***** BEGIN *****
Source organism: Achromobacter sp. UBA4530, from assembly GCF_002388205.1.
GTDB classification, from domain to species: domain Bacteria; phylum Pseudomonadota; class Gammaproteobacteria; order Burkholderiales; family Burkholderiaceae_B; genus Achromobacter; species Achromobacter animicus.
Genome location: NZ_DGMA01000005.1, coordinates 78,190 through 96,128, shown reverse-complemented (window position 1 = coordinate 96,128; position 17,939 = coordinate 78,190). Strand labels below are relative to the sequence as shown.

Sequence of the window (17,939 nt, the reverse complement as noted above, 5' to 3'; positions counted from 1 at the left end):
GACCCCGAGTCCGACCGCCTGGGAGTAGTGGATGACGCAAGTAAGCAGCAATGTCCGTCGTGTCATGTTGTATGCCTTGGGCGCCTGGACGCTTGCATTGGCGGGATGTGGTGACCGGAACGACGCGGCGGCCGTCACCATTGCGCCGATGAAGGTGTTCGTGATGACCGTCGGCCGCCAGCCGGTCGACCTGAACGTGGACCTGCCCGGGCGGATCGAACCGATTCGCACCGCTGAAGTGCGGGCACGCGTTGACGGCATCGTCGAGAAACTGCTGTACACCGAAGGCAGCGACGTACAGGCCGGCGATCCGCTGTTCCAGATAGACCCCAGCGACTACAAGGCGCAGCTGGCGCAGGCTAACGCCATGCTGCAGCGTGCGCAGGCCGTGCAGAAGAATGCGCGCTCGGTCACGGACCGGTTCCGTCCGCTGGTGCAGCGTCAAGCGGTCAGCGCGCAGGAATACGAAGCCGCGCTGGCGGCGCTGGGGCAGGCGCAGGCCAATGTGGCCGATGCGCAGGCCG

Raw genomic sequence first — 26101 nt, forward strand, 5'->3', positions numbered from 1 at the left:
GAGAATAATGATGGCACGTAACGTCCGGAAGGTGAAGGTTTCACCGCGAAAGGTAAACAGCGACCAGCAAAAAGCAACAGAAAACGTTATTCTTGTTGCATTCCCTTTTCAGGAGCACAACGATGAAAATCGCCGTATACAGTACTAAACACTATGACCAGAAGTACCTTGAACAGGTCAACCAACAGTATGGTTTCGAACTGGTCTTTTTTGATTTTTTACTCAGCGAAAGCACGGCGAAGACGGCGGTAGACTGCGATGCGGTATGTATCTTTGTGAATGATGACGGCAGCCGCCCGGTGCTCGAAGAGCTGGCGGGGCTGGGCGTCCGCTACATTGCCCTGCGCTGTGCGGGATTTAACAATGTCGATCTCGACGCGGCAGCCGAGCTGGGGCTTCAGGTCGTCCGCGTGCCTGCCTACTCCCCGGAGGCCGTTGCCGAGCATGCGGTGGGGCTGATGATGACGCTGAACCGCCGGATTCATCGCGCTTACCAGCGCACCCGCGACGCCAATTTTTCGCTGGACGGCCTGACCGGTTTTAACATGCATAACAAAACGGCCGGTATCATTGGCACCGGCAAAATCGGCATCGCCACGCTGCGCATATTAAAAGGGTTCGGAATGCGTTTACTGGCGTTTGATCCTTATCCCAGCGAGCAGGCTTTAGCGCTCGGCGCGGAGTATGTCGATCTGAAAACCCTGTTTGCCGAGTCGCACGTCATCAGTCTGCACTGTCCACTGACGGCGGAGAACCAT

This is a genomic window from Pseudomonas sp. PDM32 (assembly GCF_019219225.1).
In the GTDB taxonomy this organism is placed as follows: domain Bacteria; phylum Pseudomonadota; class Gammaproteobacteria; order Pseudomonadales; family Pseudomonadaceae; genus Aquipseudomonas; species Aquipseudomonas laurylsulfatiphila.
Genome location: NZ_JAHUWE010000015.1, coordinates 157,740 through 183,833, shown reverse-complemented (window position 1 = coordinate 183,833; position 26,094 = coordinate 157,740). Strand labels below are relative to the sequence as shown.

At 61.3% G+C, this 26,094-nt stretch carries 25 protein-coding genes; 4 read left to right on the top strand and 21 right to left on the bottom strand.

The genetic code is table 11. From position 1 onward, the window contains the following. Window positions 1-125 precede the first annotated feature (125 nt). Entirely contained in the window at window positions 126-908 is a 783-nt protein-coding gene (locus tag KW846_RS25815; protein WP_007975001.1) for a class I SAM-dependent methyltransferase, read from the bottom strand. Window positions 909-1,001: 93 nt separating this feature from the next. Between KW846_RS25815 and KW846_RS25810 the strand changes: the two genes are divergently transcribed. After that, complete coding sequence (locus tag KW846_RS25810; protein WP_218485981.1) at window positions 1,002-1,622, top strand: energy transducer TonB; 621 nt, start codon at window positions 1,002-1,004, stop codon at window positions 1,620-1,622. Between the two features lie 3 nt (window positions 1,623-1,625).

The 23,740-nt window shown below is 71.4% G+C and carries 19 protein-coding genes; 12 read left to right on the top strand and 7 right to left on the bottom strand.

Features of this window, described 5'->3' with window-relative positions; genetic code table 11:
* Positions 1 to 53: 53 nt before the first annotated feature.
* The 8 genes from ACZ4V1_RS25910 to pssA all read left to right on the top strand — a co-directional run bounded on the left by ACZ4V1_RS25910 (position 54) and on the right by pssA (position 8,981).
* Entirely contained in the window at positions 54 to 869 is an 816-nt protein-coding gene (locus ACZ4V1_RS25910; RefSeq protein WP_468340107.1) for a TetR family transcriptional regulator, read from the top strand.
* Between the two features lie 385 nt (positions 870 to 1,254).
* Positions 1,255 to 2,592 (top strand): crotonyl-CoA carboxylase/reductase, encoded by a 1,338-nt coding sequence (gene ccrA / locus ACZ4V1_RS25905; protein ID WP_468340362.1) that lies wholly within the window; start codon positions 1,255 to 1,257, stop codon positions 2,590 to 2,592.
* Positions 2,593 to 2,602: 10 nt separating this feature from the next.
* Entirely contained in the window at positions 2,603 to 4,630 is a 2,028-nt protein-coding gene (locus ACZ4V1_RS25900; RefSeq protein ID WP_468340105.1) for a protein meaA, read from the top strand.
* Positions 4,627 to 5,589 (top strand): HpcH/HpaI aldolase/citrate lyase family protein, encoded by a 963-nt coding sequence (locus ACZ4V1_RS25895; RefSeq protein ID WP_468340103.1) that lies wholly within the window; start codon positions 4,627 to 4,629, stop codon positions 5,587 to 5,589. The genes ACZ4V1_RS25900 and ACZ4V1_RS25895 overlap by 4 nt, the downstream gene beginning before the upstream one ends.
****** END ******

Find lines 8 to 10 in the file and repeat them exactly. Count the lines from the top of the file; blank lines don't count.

This is a genomic window from Pseudomonas sp. PDM32 (assembly GCF_019219225.1).
In the GTDB taxonomy this organism is placed as follows: domain Bacteria; phylum Pseudomonadota; class Gammaproteobacteria; order Pseudomonadales; family Pseudomonadaceae; genus Aquipseudomonas; species Aquipseudomonas laurylsulfatiphila.
Genome location: NZ_JAHUWE010000015.1, coordinates 157,740 through 183,833, shown reverse-complemented (window position 1 = coordinate 183,833; position 26,094 = coordinate 157,740). Strand labels below are relative to the sequence as shown.